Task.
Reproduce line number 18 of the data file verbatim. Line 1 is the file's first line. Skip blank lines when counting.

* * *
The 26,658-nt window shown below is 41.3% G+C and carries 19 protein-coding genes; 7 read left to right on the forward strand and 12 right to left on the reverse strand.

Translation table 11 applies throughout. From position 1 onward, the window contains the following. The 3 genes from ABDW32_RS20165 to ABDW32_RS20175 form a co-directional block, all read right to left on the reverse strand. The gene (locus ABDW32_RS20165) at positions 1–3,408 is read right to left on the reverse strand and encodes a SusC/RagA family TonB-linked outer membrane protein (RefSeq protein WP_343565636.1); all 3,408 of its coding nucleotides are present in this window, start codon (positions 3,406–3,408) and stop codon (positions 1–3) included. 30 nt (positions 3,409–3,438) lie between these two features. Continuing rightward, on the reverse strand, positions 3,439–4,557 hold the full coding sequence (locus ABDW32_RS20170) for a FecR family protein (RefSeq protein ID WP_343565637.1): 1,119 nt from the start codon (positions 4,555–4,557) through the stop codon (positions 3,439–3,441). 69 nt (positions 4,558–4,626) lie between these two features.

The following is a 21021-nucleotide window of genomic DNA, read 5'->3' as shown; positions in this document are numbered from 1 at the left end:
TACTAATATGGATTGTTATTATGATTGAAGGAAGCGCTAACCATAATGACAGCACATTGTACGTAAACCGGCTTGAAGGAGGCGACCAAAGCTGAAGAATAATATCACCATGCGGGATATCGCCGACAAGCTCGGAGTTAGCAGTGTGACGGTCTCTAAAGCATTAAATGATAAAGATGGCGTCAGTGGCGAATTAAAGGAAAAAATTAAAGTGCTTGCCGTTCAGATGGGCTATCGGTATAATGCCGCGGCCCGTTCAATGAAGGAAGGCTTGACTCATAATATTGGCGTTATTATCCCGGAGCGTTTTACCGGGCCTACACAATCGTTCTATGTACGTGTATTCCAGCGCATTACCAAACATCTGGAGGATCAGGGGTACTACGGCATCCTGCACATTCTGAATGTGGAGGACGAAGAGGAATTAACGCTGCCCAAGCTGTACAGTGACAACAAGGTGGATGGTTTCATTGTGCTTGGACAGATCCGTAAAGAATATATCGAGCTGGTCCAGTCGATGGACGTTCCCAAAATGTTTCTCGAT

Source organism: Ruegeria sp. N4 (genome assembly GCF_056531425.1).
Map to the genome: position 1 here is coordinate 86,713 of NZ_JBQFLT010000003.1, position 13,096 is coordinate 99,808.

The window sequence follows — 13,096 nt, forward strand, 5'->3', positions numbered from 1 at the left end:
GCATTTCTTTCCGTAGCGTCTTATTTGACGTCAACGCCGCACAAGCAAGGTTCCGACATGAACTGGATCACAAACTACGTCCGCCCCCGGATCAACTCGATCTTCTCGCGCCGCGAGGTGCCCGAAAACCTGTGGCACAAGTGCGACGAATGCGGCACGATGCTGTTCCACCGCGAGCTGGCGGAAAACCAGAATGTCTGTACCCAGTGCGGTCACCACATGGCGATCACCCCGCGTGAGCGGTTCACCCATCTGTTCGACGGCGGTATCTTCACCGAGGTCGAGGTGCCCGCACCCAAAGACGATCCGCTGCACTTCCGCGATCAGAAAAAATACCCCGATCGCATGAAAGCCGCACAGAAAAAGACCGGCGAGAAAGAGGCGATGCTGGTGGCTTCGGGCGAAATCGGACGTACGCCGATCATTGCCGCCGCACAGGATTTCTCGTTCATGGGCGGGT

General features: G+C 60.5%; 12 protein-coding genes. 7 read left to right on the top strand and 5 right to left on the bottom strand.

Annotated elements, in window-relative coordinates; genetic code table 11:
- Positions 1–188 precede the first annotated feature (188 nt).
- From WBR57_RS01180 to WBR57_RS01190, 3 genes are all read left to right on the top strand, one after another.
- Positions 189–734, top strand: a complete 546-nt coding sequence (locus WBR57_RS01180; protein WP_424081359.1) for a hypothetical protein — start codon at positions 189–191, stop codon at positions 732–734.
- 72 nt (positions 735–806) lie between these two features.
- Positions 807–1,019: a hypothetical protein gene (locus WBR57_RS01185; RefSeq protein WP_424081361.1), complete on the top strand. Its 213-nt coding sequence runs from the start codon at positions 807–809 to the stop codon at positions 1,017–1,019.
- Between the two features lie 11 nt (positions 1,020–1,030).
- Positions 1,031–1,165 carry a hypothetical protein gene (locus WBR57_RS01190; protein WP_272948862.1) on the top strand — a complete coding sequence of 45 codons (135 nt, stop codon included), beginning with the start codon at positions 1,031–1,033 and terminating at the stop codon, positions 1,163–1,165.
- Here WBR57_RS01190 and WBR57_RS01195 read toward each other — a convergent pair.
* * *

- Here WBR57_RS01190 and WBR57_RS01195 read toward each other — a convergent pair.